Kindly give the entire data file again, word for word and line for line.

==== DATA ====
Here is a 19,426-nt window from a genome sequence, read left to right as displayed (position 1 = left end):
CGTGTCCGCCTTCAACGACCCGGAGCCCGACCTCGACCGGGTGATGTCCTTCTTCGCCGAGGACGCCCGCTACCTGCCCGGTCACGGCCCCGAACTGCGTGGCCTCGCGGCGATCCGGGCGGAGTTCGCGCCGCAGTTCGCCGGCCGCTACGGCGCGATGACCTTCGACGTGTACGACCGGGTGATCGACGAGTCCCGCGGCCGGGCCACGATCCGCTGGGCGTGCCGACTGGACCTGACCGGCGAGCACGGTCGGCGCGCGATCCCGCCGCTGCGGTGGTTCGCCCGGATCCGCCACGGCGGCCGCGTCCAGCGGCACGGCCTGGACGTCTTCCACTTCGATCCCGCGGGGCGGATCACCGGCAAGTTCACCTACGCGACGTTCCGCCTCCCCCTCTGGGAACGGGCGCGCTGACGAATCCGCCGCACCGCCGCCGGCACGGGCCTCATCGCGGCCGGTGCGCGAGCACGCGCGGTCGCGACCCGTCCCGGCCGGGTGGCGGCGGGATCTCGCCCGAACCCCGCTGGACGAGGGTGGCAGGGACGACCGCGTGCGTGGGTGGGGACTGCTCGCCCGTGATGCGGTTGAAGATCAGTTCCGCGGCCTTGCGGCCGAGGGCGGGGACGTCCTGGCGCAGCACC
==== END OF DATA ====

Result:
Here is a 19,426-nt window from a genome sequence, read left to right as displayed (position 1 = left end):
CGTGTCCGCCTTCAACGACCCGGAGCCCGACCTCGACCGGGTGATGTCCTTCTTCGCCGAGGACGCCCGCTACCTGCCCGGTCACGGCCCCGAACTGCGTGGCCTCGCGGCGATCCGGGCGGAGTTCGCGCCGCAGTTCGCCGGCCGCTACGGCGCGATGACCTTCGACGTGTACGACCGGGTGATCGACGAGTCCCGCGGCCGGGCCACGATCCGCTGGGCGTGCCGACTGGACCTGACCGGCGAGCACGGTCGGCGCGCGATCCCGCCGCTGCGGTGGTTCGCCCGGATCCGCCACGGCGGCCGCGTCCAGCGGCACGGCCTGGACGTCTTCCACTTCGATCCCGCGGGGCGGATCACCGGCAAGTTCACCTACGCGACGTTCCGCCTCCCCCTCTGGGAACGGGCGCGCTGACGAATCCGCCGCACCGCCGCCGGCACGGGCCTCATCGCGGCCGGTGCGCGAGCACGCGCGGTCGCGACCCGTCCCGGCCGGGTGGCGGCGGGATCTCGCCCGAACCCCGCTGGACGAGGGTGGCAGGGACGACCGCGTGCGTGGGTGGGGACTGCTCGCCCGTGATGCGGTTGAAGATCAGTTCCGCGGCCTTGCGGCCGAGGGCGGGGACGTCCTGGCGCAGCACC